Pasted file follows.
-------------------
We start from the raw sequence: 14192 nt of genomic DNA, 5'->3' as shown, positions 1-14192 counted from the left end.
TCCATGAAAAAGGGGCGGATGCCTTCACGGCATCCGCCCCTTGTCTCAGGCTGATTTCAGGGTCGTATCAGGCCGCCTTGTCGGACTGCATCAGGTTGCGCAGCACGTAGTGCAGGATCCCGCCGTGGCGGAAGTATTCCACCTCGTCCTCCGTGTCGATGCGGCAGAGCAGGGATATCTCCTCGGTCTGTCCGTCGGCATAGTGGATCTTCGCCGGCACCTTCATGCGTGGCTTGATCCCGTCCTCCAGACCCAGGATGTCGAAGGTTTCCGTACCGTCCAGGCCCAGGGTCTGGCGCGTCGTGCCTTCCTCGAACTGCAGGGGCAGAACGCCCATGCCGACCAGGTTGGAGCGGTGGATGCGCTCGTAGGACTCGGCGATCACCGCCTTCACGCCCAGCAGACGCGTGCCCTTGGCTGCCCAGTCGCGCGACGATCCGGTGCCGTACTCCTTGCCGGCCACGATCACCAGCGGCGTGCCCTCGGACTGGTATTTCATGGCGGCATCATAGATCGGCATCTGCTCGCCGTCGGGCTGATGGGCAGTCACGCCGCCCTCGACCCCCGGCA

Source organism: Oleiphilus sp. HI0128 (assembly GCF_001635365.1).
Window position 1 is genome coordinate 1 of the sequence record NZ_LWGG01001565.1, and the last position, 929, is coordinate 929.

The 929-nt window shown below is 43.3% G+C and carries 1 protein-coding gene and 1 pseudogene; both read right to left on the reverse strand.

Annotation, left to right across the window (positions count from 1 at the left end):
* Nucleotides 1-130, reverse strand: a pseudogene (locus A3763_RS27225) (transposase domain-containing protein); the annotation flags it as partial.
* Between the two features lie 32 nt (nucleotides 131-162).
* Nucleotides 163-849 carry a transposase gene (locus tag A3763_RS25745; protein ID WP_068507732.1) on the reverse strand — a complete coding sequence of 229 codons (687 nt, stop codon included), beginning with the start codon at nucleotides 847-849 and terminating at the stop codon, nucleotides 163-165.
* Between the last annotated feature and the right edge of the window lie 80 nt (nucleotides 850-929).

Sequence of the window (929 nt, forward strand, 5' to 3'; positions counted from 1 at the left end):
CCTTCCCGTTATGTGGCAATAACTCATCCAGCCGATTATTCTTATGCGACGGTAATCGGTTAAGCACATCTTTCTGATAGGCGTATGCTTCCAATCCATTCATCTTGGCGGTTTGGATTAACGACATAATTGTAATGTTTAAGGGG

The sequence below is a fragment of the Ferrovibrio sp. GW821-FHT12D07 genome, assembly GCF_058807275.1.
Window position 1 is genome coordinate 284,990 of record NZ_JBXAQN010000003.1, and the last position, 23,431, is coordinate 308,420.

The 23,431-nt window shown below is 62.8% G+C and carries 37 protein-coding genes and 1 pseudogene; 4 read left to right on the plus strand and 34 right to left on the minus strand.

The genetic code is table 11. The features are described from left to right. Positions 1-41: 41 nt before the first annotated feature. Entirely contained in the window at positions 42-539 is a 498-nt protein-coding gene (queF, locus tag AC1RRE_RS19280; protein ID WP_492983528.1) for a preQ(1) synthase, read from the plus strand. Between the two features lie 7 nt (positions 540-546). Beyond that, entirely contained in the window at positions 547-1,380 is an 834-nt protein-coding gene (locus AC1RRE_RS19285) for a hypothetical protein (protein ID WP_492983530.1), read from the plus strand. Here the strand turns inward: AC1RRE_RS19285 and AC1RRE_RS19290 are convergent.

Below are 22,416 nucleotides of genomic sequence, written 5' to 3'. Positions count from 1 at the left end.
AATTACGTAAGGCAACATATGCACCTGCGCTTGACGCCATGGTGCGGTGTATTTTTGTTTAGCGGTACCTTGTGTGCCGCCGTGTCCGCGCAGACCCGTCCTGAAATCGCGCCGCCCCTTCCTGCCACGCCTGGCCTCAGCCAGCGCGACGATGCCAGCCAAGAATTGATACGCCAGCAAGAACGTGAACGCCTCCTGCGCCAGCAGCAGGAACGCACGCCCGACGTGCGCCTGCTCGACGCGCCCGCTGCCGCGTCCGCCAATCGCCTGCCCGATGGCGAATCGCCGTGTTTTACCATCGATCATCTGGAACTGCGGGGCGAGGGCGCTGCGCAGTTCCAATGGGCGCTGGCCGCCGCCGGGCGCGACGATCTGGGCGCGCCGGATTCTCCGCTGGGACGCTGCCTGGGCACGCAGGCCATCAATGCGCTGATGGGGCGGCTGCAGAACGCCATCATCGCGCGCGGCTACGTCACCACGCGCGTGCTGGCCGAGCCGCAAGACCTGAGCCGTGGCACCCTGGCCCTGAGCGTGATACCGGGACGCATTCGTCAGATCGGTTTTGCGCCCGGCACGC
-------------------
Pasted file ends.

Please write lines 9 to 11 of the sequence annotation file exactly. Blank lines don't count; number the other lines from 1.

* Nucleotides 163-849 carry a transposase gene (locus tag A3763_RS25745; protein ID WP_068507732.1) on the reverse strand — a complete coding sequence of 229 codons (687 nt, stop codon included), beginning with the start codon at nucleotides 847-849 and terminating at the stop codon, nucleotides 163-165.
* Between the last annotated feature and the right edge of the window lie 80 nt (nucleotides 850-929).

Sequence of the window (929 nt, forward strand, 5' to 3'; positions counted from 1 at the left end):